The balance between striking aesthetics and the on the nose interpretation of its imagery undoes much of Rosi’s film. Captured over the course of three years along the borders of Iraq, Kurdistan, Syria, and Lebanon, Notturno is an antiwar film investigating the effects of ISIS in the Middle East. To plumb these effects, Rosi traverses across armed trenches, a psychiatric ward, and a child therapy session. Each offers an arresting position, especially the children who use their drawings to describe the atrocities ISIS committed. But as distressing as these images are, they’re so clearly composed for maximum effect, that Rosi undercuts their natural power by deriving a manufactured essence. These are countries torn apart. These are families pulled apart. And these are minds left shredded. There needn’t be an added sheen to lend them weight. In Rosi’s pursuit to win hearts and eyes, with Notturno, the heart beats inauthentically.
There are plenty of documentaries about Stanley Kubrick. For instance, Tony Zierra’s Filmworker recounted the Barry Lyndon-actor Leon Vitali’s experiences as the director’s personal assistant. Rodney Ascher’s Room 237 examines The Shining, and the love its mysteries have engendered upon cinephiles. The charming S Is for Stanley interviews the filmmaker’s personal driver Emilio D’Alessandro. These films each take a unique strand of either Kubrick’s life or his art to better inform our views of the auteur. But in Gregory Monro’s Kubrick by Kubrick, the loose frame is a series of unheard interviews conducted over the course of 20 years by French film critic Michel Ciment. Yet the result isn’t insightful enough to separate itself from other films on the same subject.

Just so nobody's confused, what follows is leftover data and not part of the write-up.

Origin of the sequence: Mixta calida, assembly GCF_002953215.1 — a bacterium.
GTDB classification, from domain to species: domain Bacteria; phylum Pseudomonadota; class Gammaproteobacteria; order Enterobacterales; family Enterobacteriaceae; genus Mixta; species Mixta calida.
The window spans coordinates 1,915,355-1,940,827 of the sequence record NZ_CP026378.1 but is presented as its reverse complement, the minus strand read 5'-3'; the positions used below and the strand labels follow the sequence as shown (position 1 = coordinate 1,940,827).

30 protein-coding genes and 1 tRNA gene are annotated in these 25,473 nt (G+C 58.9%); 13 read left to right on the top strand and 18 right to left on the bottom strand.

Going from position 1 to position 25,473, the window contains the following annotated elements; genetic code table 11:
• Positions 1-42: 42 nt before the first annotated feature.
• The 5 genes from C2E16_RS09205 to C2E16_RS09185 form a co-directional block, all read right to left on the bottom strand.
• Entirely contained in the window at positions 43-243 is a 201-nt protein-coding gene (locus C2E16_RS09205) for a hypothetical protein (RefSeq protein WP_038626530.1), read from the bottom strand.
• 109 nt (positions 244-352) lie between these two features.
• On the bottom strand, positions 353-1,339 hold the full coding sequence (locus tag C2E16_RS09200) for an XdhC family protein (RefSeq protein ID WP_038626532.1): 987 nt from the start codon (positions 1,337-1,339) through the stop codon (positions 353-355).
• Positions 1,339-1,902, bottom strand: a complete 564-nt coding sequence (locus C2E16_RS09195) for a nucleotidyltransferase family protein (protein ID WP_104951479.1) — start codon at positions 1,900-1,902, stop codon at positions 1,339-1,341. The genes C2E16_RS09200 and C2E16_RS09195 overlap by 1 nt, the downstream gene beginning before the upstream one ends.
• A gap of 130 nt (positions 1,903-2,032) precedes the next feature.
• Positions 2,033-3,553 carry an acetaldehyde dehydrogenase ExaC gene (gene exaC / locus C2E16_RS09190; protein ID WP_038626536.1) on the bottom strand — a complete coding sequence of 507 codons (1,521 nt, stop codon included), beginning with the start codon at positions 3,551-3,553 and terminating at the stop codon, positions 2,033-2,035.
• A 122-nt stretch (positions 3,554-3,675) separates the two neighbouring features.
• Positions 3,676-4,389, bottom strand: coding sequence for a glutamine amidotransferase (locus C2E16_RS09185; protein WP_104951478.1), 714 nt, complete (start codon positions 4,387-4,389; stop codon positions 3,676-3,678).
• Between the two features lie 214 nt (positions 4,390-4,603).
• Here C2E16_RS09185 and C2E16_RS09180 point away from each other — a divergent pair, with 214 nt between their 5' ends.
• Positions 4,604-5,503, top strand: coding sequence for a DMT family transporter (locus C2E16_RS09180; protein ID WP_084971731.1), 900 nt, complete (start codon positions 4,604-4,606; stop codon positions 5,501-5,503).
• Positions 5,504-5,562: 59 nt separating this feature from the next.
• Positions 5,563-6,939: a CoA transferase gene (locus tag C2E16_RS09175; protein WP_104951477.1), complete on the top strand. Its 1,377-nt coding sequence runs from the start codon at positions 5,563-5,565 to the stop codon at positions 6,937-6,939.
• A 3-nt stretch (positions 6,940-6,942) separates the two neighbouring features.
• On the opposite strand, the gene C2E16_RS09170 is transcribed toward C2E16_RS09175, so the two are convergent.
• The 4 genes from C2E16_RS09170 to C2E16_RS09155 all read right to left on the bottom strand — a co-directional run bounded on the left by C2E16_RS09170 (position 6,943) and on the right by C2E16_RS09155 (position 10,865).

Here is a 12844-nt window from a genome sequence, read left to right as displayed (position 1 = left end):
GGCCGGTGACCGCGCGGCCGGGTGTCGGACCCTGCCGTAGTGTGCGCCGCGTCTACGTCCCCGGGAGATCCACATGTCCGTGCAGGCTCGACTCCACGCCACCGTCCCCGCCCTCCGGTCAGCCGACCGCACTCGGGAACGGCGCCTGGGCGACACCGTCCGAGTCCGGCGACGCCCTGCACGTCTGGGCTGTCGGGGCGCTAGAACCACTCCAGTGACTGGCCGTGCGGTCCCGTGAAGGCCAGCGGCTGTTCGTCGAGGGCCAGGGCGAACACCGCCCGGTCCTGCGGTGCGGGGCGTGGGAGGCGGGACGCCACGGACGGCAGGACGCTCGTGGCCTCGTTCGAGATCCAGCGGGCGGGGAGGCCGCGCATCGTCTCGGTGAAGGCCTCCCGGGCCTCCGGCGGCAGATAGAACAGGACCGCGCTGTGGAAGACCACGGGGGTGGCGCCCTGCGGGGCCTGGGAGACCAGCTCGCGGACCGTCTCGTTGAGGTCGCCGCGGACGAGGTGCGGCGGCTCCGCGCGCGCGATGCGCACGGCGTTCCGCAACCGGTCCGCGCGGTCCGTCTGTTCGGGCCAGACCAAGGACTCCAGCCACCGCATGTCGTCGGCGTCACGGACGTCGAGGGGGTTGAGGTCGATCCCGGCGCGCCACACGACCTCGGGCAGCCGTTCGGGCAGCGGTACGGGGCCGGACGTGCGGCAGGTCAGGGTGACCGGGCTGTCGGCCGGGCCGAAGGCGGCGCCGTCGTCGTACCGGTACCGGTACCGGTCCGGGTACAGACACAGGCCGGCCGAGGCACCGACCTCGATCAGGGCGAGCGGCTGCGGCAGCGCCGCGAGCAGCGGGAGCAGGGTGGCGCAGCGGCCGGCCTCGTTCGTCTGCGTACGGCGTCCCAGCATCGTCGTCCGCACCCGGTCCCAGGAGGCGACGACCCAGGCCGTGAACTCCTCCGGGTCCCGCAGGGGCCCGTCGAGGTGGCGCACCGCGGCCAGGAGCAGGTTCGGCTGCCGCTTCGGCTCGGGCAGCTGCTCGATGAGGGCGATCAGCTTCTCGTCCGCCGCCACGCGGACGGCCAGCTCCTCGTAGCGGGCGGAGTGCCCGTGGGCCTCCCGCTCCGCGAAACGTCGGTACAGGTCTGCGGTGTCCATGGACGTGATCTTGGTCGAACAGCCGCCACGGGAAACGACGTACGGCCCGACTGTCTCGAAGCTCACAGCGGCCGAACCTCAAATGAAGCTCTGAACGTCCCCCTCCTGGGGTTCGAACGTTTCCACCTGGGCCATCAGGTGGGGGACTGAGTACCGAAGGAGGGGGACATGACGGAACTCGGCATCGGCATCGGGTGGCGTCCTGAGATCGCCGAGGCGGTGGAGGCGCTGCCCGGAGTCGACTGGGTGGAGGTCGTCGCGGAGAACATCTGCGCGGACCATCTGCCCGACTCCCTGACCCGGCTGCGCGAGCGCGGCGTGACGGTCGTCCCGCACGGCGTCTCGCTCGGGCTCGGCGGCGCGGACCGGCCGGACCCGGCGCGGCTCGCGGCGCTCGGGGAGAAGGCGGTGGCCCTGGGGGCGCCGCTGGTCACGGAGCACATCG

The audio from the interviews play from a tape recorder, set on a table in the bedroom from 2001: A Space Odyssey. Using the set piece as the documentary’s backdrop serves as a summarization for the myriad of themes common in Kubrickian study: the preoccupation with death, idyllic eras and people ruptured by conflict, and the omnilike God as director. Beyond the sleek design, which sees posters for Kubrick’s major films hanging on the bedroom wall, the information mined from the interviews are hardly revelatory. Common clips from his works are mixed with archived interviews with the actors who worked with him, such as Tom Cruise, Malcolm McDowell, Jack Nicholson, and Shelley Duvall (though Duvall’s portions do feel fairly sanitized because they’re pretty much glowing approvals of the director’s methods). Kubrick was notably weary when it came to approving interviews, so it’s a rarity to hear his voice. Unsuspectingly, his words are colored by a sincere yet reedy tone. Still, there’s not a sense that we’re getting an unvarnished version of the filmmaker in these interviews. Instead, they say little about his psychology. Rather than setting itself apart from other Kubrick-based documentaries, Monro’s Kubrick by Kubrick isn’t more than a loose highlight reel of the director’s career buttressed by a fairly flat interview.
Official selections of the 56th Chicago International Film Festival